Inferring environmental drivers of animal migration path choice


Zijian Wan1, Somayeh Dodge1, Gil Bohrer2

1Department of Geography, University of California Santa Barbara, USA 1Department of Civil, Environmental and Geodetic Engineering, The Ohio State University, USA


Migration enables animals to exploit spatially discrete habitats to accomplish various biological objectives (e.g., breeding, reproduction). During migration, animals respond to environmental variation by altering their path choice. We develop a trajectory-similarity-based hierarchical clustering framework to evaluate variability in movement patterns of migratory birds. The proposed framework leverages trajectory-similarity analysis to reveal the relationships between migration paths and the underlying environmental factors influencing movement choices of migratory turkey vultures (Cathartes aura) in North America. Multiple commonly used trajectory-similarity measures are integrated using a hierarchical clustering approach. These include Fréchet distance, dynamic time warping (DTW), Hausdorff distance, longest common subsequence (LCSS), and normalized weighted edit distance (NWED). From tracking data of 13 turkey vultures during their migration seasons between 2005 and 2020, fall and spring migration clusters are identified. Using trajectory annotation with Movebank EnvDATA, we characterize the obtained clusters based on the environmental conditions that were “used” by the turkey vultures at recorded track points. Environmental factors considered in this study include thermal uplift, air temperature, vegetation greenness, orographic uplift, wind patterns, and precipitation. We contrast the characteristics of the clusters against the background distribution of the same environmental factors (i.e., the “available” conditions). The outcome suggests that except for orographic uplift, all other aforementioned environmental factors seem to contribute to turkey vultures’ migration-path choice. In addition, different preferences are manifested among clusters even for the same factor. The proposed framework can be applied to analyze movement paths of any migratory species.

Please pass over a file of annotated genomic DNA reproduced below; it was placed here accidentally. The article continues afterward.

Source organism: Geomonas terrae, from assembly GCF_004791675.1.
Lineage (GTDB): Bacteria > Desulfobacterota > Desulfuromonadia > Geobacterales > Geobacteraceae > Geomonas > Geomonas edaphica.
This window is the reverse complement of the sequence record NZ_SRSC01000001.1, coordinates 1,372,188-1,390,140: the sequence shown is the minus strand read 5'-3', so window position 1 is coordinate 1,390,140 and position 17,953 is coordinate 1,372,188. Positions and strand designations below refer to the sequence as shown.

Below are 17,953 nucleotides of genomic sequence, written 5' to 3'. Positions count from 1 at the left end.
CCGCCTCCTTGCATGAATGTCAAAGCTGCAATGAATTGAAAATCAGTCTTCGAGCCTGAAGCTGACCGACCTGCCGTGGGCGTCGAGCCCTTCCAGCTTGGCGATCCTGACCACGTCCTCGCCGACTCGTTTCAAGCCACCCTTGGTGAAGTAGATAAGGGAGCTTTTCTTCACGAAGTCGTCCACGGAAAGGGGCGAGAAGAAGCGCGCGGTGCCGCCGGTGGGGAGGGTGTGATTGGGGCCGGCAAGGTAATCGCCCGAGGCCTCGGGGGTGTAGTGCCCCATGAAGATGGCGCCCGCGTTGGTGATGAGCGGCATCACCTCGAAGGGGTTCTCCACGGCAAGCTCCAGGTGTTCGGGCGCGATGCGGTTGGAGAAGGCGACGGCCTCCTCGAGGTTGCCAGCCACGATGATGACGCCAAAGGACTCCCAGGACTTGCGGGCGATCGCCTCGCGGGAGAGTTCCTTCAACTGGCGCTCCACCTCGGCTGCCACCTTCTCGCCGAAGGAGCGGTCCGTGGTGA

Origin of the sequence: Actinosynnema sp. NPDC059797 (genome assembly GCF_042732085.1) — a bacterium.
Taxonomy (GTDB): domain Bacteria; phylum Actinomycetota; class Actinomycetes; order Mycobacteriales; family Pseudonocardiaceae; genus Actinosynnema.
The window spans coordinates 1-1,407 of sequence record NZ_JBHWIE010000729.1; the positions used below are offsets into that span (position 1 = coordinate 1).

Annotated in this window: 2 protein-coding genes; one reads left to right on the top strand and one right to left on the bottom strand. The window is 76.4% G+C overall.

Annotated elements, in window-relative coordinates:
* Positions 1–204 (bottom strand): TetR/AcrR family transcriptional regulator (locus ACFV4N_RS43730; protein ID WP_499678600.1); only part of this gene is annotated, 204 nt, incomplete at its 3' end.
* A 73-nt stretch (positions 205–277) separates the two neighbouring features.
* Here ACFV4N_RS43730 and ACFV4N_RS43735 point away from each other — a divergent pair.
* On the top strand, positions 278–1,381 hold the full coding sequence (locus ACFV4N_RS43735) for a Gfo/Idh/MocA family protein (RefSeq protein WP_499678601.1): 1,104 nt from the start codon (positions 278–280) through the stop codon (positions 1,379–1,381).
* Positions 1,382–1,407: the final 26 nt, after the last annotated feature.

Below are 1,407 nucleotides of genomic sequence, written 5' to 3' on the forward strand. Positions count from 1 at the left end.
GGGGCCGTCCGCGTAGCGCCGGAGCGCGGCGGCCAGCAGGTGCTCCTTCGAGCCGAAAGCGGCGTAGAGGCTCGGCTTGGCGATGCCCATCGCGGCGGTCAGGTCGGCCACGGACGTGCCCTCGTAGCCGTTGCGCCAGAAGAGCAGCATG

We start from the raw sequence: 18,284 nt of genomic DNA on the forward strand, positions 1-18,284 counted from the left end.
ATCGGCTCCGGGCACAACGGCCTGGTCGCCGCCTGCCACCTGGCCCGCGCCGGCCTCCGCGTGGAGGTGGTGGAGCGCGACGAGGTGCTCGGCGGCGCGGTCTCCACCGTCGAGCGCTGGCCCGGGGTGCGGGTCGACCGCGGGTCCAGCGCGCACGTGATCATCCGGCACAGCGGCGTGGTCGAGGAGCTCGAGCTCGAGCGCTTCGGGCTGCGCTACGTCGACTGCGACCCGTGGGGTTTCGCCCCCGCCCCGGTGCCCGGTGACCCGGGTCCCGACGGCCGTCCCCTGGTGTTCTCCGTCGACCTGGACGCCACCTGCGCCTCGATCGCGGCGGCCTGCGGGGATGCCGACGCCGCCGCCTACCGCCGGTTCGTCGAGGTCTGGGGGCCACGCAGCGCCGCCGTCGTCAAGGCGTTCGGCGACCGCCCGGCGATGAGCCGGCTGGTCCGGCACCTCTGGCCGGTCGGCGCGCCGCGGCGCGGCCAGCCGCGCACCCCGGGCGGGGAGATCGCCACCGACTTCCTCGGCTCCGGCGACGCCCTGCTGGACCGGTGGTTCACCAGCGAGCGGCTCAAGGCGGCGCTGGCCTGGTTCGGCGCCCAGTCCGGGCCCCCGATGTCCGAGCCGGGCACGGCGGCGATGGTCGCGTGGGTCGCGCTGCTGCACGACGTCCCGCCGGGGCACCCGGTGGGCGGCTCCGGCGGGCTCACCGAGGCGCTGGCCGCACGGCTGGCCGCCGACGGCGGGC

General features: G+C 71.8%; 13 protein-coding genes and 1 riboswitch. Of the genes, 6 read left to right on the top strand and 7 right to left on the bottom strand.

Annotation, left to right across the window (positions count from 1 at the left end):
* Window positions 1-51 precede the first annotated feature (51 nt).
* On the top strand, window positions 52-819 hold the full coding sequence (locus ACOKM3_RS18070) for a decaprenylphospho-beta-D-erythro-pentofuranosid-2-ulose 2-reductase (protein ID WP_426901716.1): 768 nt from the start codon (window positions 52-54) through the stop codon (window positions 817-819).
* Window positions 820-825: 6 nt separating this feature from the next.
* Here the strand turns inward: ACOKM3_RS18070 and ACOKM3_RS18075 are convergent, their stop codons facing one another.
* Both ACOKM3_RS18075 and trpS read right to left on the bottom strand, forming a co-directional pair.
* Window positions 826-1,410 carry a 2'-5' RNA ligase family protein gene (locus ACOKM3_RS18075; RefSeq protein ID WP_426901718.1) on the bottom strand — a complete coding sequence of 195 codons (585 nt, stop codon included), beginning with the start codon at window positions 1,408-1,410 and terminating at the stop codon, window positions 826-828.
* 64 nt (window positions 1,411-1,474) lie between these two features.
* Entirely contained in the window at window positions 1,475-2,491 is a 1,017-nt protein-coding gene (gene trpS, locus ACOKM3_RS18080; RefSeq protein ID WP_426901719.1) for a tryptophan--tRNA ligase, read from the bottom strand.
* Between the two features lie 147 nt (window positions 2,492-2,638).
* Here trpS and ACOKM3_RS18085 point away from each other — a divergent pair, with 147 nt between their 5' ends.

Movement ecology; trajectory similarity; avian migration; GPS trajectories; environmental conditions

Session info

Session title: Animals and their use of space

Session organizers: Claire Burch, University of Oklahoma, Norman, OK Rebecca Loraamm, University of Oklahoma, Norman, OK

Session sponsors: Animal Geographies Specialty Group Applied Geography Specialty Group Environmental Perception and Behavioral Geography Specialty Group

In this session, we invite papers examining questions of animal space use towards new ecological, biological or conservation knowledge. Included are studies dealing with themes such as animal movement, space use as adaptation, habitat selection, home range delineation, migration, territoriality, gene dispersal, group movement dynamics and site fidelity. Completed and ongoing studies, be they quantitative or qualitative in their methodology, are welcome. In addition to quantitative and qualitative evaluations of animal movement and use of space-oriented around wildlife, we hope to bring human perspective and interactions to this discussion. We are also interested in seeing research that evaluates animal use of space with a human component, including topics such as human perception of animal migration and movement, animal movement and use of space in urban areas and interactions with human space, and other related topics that integrate how humans share space with animals. Past iterations of this session have led to vibrant discussions accompanied by a diverse representation of geographic, ecological, and biological perspectives.